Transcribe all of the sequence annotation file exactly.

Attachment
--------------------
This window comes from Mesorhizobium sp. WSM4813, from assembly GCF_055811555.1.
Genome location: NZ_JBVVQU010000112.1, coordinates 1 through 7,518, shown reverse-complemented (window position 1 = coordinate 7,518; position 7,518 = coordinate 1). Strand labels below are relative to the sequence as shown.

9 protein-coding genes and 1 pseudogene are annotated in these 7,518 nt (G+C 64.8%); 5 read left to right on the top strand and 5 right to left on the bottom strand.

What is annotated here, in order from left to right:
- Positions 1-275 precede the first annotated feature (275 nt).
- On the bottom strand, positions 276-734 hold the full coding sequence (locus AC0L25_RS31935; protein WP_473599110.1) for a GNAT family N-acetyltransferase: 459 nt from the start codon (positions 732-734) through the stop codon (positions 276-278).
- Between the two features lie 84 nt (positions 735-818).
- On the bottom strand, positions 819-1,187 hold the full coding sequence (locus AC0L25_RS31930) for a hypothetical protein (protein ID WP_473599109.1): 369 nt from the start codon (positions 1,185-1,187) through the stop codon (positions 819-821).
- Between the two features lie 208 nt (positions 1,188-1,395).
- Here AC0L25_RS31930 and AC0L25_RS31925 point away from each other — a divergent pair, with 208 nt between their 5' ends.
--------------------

This window comes from Mesorhizobium sp. WSM4813, from assembly GCF_055811555.1.
Genome location: NZ_JBVVQU010000112.1, coordinates 1 through 7,518, shown reverse-complemented (window position 1 = coordinate 7,518; position 7,518 = coordinate 1). Strand labels below are relative to the sequence as shown.

9 protein-coding genes and 1 pseudogene are annotated in these 7,518 nt (G+C 64.8%); 5 read left to right on the top strand and 5 right to left on the bottom strand.

What is annotated here, in order from left to right:
- Positions 1-275 precede the first annotated feature (275 nt).
- On the bottom strand, positions 276-734 hold the full coding sequence (locus AC0L25_RS31935; protein WP_473599110.1) for a GNAT family N-acetyltransferase: 459 nt from the start codon (positions 732-734) through the stop codon (positions 276-278).
- Between the two features lie 84 nt (positions 735-818).
- On the bottom strand, positions 819-1,187 hold the full coding sequence (locus AC0L25_RS31930) for a hypothetical protein (protein ID WP_473599109.1): 369 nt from the start codon (positions 1,185-1,187) through the stop codon (positions 819-821).
- Between the two features lie 208 nt (positions 1,188-1,395).
- Here AC0L25_RS31930 and AC0L25_RS31925 point away from each other — a divergent pair, with 208 nt between their 5' ends.